////////////////////////////////////////////////////////////////////////
// This trigger will close the procedure library when the table is closed
close procedure lib_order_details
Example: using the user-defined function in a SQL SELECT statement.
////////////////////////////////////////////////////////////////////////
// sample code to use a user-defined function in a SQL SELECT statement
select * from customers where f_order_details_total(Unitprice, Quantity, Discount)

User-defined functions can also be used with any of the Client Drivers that work with the Recital Database Server.

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Subclipse is an Eclipse Team Provider plug-in providing support for Subversion within the Eclipse IDE. This plugin is required in order to use the recital eclipse workspace.
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This useful  firefox plugin lets you integrate sugarcrm and gmail.


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TIP
If you are using the Oracle Gateway in Recital, make sure the Oracle environment (ORACLE_HOME, ORACLE_SID etc.) is set up before starting the Recital Server.  If not, you will see the error ORA-01019.  A call to the Oracle environment setup script can be added to the /etc/init.d/recital script if your Recital Server is set to run on startup.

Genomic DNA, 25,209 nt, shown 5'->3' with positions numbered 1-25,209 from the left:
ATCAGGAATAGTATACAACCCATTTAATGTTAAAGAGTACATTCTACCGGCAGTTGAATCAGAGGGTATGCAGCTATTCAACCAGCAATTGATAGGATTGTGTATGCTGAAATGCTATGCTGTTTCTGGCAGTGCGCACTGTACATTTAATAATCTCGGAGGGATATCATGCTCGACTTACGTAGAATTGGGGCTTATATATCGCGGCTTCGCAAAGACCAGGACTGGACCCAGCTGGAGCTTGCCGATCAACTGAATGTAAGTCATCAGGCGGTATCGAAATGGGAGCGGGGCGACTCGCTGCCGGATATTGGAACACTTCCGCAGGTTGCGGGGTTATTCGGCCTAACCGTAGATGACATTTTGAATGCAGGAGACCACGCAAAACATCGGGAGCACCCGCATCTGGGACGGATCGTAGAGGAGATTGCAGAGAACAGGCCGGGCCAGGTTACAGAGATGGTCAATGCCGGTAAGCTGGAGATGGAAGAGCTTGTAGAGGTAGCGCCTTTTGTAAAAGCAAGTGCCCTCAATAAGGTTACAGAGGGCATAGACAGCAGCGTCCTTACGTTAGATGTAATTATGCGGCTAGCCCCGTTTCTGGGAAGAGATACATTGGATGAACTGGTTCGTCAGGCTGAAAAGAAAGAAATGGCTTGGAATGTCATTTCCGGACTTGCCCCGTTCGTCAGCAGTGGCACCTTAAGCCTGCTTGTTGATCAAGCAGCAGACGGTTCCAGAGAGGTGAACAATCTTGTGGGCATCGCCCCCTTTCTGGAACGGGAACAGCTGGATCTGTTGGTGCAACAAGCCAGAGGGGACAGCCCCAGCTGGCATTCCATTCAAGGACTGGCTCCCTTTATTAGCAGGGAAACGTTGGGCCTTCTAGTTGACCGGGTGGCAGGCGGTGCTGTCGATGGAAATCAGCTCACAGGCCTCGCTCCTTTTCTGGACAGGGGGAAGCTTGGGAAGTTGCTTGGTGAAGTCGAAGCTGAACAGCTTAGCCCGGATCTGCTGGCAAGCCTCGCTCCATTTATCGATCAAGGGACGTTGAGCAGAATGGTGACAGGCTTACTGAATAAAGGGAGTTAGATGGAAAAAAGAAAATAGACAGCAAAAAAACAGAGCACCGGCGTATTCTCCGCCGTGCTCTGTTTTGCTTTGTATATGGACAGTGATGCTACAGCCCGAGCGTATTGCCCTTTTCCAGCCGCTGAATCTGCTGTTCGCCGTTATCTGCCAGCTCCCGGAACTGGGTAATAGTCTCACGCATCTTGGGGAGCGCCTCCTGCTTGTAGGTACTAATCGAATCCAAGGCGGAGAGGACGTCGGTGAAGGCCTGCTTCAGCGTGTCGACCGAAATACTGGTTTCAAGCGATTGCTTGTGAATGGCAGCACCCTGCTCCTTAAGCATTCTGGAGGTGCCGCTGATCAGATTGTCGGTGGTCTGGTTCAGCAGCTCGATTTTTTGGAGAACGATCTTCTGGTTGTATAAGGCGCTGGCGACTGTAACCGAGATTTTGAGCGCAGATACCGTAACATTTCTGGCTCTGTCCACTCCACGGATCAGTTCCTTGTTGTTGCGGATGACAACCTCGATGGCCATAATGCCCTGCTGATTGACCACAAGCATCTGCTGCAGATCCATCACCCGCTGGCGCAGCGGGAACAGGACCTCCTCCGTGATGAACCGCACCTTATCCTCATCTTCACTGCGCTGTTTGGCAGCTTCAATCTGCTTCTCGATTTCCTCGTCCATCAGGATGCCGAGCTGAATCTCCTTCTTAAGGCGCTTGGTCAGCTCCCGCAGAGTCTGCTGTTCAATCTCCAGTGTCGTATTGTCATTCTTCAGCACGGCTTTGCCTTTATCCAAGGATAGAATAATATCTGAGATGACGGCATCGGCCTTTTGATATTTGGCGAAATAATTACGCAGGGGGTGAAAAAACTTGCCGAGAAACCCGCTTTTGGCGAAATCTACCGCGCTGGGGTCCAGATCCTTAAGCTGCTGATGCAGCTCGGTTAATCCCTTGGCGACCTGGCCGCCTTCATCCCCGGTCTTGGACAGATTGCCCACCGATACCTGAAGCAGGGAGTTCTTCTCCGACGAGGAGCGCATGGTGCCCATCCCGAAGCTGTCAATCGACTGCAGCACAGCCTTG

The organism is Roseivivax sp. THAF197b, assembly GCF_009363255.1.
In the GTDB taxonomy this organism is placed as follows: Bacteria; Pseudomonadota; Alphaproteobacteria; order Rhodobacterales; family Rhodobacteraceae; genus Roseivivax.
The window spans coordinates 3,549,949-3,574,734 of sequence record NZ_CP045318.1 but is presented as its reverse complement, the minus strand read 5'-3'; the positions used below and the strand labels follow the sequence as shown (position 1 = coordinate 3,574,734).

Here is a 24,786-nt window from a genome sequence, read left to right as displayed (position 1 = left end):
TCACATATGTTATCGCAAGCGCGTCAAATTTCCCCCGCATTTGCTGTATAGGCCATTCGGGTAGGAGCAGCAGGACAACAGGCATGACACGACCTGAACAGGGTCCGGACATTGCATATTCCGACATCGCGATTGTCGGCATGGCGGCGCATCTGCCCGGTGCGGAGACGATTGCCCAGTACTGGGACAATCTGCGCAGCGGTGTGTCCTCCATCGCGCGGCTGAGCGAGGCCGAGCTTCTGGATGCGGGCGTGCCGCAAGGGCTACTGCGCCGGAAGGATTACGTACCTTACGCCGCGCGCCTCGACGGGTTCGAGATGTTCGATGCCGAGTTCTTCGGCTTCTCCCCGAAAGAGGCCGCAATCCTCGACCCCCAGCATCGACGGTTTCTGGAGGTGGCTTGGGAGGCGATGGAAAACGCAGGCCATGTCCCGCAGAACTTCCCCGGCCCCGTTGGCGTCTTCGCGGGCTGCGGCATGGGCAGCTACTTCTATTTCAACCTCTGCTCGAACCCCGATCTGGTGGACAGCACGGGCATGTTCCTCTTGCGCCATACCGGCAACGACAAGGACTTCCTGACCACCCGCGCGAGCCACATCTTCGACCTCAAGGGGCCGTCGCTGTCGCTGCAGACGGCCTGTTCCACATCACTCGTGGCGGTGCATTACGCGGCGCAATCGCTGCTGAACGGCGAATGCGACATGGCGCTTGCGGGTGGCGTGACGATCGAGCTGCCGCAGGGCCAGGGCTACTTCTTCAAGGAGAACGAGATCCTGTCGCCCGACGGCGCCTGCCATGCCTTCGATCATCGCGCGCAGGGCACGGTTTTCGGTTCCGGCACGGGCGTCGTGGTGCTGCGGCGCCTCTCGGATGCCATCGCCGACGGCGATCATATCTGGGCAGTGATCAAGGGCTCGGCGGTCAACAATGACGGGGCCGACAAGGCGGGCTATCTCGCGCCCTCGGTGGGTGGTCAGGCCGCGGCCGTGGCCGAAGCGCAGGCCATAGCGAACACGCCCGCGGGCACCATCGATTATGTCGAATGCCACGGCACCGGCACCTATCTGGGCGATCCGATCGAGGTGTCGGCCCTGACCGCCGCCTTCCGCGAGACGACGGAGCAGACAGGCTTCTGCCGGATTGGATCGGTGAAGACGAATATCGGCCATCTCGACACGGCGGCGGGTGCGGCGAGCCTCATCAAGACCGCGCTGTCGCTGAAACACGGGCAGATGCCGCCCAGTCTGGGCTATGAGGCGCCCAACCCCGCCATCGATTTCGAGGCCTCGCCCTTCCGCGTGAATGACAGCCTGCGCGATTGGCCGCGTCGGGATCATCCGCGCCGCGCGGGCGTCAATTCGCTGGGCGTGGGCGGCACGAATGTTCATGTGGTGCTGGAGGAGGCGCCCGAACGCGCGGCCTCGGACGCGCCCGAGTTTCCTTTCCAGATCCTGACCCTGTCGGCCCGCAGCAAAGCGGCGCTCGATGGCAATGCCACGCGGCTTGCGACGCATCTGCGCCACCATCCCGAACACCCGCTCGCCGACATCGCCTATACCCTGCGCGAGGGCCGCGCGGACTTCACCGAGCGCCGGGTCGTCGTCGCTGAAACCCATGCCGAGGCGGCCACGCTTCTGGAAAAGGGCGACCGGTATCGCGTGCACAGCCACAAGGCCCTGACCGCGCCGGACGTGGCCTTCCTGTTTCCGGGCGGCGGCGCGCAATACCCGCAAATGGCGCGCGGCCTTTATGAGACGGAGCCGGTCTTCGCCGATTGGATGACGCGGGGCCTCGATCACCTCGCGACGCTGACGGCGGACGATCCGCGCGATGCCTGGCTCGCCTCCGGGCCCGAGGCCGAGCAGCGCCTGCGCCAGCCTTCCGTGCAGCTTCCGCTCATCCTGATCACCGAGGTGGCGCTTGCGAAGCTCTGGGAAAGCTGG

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Recital 10 introduced the DIE( )and EXIT( ) functions. These functions operates in the same way as the PHP DIE( ) and EXIT( ) functions. They output a message and terminate the current session in both Recital and Recital Web.
try
  open database southwind
catch
  die("Cannot open database, please try later.")
endtry
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This article looks at After Image Journaling and audit trails in Recital using SET JOURNAL and associated commands.

Overview

After Image Journaling, used in conjunction with a structured backup policy is an effective disaster recovery solution. Any transaction that takes place on a table that is being journaled is logged in the journal file. In the event of a disk crash or similar event in which the table is lost, the journaled transactions can be reapplied to the latest backup copy of the table. Alternatively or additionally, the journal can be used to provide an audit trail to all modifications made to the table data.

NOTE: Recital also provides Before Image Journaling via BEGIN TRANSACTION / END TRANSACTION blocks, allowing unsuccessful transactions to be rolled back to a set saved state.

SET JOURNAL and RECOVER